Shiogama – 5th Trip to MiyagiPosted: March 23, 2011
Our team split up into two groups – Seima Aoyagi, Thierry Richards, and Junko Nagao in one truck. The other, Roger Lowther, Matt Chase, and Tsutomu Kadowaki.
We went to Shichigahama to see if there was any need, and Takayama to see if a house was appropriate for a base. We were in touch with Rod Thomas of OMF, who led us through Takeyama. Drinking water via truck had arrived in the region. Some folks who arrived later weren’t able to get water.
We gave gas to Rod, who has been driving people to resource locations and back. The locals told us that the government is distributing foods/resources, but that they are big picture, egalitarian distribution systems, and may be missing specific needs folks need. Water on the hills (Takayama) will be delivered much later – they are not considered priority since its known as a vacation spot. Also, the British Embassy has been in touch with all their citizens/former citizens.
The roads are limited in the smaller neighborhoods in Takayama, where we were either restricted from entering by military tankers, or by broken roads.
Shichigahama: Needs – underwear (male and female), fresh veggies.
Scouting and Immediate Relief
Went to Higashi Matsushima emergency center with Pastor Akira Tateishi. Last Thursday, there were 350 people there; yesterday, there were 120 people. All the children are gone; they moved the families out. Mostly single men and women, older – to surrounding shelters, since they need to use the temple for funerals.
Higashi Matsushima: Needs – electric razors. Socks, underwear (shitagi), shampoo. Because they can’t use water much, they’d like wet tissue (for bathing).
We believe the farther north we go, the more the need for non-showering folks.
Roger talked to Luke Commings, who has been scouting in Kesennuma with his brother, Kaleb. They went to several shelters and hospitals. Found out that established shelters would rather not have supplies from individual orgs – they want it from the main distribution centers. The main distribution centers are not necessarily accepting things either – the government is kicking things in. Hospitals are also not told to accept anything other than through established channels. However, Luke and Kaleb had a truck load of stuff, and they finally found a shelter that hadn’t been reached and desperately needed the supplies. These locations are difficult to find, but still in need.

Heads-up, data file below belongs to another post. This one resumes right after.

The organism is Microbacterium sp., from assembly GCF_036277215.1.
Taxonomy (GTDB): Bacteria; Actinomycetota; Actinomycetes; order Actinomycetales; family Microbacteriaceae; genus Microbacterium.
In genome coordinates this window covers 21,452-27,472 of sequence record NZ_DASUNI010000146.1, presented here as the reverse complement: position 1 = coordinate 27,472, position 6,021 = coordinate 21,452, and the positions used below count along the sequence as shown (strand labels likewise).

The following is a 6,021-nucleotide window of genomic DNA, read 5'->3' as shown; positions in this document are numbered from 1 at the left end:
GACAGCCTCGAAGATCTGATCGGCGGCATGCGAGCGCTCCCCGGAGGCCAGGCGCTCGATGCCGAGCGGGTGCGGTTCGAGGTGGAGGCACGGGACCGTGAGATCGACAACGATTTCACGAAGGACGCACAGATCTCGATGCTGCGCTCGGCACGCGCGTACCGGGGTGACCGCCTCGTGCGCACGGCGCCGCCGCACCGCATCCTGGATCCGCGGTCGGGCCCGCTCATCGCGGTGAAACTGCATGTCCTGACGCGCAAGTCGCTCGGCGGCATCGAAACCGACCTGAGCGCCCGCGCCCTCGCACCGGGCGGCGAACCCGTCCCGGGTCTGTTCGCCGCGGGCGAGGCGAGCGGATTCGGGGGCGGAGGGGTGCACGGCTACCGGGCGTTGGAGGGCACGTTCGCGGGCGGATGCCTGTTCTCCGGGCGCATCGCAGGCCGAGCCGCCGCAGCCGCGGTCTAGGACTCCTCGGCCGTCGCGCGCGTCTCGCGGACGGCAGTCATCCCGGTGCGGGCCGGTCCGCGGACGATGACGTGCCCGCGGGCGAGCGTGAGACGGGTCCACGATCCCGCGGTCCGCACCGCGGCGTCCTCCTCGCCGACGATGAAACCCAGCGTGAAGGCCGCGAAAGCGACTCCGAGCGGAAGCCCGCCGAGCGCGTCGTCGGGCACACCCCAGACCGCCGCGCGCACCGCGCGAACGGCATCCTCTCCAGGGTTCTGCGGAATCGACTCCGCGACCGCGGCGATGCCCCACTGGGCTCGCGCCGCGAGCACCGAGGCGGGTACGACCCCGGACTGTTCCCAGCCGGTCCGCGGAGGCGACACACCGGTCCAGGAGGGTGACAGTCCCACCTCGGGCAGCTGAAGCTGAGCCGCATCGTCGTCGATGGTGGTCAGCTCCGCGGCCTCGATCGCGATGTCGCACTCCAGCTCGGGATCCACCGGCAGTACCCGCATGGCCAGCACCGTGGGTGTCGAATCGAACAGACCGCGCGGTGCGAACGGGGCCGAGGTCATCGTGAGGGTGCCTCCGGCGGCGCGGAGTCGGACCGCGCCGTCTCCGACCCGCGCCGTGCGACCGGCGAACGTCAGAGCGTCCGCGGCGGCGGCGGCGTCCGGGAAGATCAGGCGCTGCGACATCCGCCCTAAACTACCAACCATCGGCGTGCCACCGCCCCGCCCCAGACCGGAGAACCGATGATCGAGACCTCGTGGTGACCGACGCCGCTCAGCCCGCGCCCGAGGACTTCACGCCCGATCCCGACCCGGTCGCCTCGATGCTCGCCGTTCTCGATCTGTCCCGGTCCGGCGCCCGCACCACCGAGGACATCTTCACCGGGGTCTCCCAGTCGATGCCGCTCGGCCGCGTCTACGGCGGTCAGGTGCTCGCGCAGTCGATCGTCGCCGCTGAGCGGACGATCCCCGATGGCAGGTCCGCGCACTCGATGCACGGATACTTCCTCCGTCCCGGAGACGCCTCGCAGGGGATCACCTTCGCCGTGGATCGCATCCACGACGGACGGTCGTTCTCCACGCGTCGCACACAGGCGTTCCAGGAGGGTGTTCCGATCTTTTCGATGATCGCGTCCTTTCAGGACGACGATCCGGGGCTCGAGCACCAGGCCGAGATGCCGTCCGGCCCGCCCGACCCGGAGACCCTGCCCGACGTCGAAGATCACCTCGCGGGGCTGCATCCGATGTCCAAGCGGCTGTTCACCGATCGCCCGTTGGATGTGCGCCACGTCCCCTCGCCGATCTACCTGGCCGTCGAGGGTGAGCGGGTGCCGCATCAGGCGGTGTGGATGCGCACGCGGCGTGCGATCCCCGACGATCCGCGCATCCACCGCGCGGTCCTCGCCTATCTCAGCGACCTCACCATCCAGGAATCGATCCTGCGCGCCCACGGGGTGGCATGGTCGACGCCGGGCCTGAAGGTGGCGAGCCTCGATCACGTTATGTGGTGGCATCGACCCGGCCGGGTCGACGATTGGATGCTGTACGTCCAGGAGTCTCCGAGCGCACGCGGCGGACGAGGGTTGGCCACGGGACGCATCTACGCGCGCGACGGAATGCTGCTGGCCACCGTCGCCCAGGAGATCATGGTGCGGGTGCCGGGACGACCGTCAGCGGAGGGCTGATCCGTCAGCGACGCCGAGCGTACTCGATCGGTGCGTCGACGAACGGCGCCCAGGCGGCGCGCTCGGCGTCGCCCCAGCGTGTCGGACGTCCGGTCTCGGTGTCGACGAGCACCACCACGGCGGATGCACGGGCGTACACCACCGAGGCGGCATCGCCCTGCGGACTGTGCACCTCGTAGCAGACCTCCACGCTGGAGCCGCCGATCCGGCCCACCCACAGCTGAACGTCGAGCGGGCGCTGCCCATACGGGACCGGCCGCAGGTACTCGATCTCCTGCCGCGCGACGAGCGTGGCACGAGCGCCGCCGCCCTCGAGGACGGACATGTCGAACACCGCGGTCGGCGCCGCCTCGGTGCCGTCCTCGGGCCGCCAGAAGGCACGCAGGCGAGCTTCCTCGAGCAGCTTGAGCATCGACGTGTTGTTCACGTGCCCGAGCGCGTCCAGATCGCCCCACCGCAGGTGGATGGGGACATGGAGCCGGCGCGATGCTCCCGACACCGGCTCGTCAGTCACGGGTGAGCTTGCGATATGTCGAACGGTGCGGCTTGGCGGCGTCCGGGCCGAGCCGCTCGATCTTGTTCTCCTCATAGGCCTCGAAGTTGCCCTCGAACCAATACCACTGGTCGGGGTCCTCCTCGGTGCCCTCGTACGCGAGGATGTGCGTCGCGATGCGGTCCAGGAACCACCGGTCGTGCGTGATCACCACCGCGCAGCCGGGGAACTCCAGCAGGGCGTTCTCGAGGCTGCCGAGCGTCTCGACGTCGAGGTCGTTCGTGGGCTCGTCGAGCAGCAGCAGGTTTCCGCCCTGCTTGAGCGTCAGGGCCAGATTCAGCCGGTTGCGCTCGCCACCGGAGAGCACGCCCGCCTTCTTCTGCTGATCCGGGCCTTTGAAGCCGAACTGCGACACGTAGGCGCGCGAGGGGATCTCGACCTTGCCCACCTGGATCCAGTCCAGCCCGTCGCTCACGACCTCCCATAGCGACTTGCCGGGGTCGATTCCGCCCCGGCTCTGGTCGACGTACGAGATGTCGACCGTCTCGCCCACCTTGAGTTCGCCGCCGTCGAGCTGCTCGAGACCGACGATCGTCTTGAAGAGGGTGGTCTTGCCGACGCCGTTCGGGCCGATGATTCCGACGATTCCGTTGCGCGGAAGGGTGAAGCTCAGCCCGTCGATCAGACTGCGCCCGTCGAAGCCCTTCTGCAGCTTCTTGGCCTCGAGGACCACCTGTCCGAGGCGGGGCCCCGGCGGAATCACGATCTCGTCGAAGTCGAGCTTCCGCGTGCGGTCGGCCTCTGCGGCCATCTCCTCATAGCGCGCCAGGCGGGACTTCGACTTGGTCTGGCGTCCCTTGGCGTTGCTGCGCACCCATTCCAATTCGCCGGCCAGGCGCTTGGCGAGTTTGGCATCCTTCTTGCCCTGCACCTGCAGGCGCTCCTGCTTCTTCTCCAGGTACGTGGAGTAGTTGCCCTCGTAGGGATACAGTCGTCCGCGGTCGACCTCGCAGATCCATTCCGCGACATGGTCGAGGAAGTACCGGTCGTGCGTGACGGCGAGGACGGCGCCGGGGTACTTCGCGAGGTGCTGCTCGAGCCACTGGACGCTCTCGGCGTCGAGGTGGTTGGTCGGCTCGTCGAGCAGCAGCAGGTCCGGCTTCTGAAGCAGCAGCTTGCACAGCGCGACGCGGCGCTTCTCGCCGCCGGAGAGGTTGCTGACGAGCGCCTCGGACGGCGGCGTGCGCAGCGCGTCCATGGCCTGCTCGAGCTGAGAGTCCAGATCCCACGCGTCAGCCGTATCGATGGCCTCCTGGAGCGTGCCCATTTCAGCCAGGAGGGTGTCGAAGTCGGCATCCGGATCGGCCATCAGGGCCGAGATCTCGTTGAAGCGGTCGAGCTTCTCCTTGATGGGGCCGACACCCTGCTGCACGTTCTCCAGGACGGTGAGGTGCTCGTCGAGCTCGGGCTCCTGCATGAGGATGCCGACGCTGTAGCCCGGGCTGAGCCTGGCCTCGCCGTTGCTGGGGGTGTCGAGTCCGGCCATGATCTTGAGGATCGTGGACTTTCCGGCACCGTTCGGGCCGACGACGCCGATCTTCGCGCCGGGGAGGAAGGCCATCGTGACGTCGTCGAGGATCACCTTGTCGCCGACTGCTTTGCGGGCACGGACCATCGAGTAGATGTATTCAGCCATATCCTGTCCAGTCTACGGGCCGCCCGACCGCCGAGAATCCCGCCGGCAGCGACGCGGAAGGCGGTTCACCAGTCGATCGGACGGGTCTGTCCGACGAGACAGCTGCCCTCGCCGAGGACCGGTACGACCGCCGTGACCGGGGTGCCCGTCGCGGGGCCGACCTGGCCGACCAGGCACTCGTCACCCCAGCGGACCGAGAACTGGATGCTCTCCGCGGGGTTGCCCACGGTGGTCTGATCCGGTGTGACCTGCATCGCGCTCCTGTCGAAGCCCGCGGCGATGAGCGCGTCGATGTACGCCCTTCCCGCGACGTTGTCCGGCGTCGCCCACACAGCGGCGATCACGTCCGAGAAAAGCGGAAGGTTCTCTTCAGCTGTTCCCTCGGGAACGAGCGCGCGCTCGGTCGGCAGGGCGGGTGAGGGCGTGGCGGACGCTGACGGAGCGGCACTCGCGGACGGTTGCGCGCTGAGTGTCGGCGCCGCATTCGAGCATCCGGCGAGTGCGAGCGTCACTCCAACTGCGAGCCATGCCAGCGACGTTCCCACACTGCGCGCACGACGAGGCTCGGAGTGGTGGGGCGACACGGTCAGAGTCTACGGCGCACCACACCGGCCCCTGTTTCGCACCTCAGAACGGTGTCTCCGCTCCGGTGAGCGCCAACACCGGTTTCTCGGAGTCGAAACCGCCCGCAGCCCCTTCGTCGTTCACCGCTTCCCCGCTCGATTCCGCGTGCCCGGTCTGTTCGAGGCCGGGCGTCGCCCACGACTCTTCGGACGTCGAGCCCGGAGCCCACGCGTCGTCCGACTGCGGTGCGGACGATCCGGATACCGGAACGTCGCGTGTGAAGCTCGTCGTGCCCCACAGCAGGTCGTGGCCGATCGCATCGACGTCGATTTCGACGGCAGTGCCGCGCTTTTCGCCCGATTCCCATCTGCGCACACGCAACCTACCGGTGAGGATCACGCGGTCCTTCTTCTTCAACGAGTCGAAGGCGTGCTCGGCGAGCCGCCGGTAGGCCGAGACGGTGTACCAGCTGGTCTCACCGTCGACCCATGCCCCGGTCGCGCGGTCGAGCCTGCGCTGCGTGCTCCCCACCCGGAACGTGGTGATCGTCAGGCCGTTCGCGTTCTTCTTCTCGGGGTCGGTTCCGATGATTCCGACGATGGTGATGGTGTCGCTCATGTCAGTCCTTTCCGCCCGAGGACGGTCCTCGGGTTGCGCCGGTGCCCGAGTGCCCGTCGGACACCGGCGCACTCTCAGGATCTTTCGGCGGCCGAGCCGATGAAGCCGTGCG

Our first night in Shiogama, we were alerted to a school facility that was in dire need of support for 500 evacuees. Roger’s truck delivered aid the next morning. 100 evacuees lined up from the truck, down an entry way, past the halls, around the corner, up several flights of stairs, across a long hallway, across the gym…I’m not quite sure where the line ended. Needless to say, our guys who – with good intentions – carried the heavier loads through this labyrinth certainly got a workout!
What volunteers can do:
1) Neighborhood clean up – but only through residents, locals. Tohoku residents do not want foreigners or outsiders to do this. They may be more accepting of outsiders cleaning up public places (highways, parks), but they would prefer working through the neighborhood associations.
2) English Camp – Japanese don’t have free time – they’re back and about cleaning their homes. Kids can go outside because it’s dangerous. Ideally, it’ll be biking distance. Not jyuku (studying) but learning English (or some other activity) in a fun environment.
3) Pastor Tateishi’s biggest need: for people to move here, and live here and work with him in ministry.
Agencies on the Ground
We went to Maysen Academy, where a few organizations are based.
We found out that the Japan Food for Hunger Int’l (JFHI) were also based there. The organizations JFHI, CRASH, Samaritan’s Purse, are finding ways to collaborate and share resources. However, they are all leaving the Maysen Academy within the next two days, since school is starting in April. Not sure how long they’ll be able to work together once their base is in different locations.
Spoke with Shin-san (JFHI). People reached are simply happy and appreciative of the fact that there are people outside of Tohoku thinking and looking out for them.
Challenge: School begins in April. Families with homes that did not get washed away are asked to leave the school evac centers. These homes are not livable.
We met CRASH volunteers. CRASH’s priority is developing networks for future ministry. They explained that they are not taking the role of emergency relief, but rather, compiling data (“doing research”) and working with the community churches after the first wave of emergency relief is delivered by the military and NGOs. They are developing a website where folks can post their needs, and volunteers can register teams (leader required). When they can, they’ll coordinate and get resources to survivors, but that’s not their priority.
NEED: Churches are seeking others to dig out their church
The Shiogama area finally had water by our second evening there.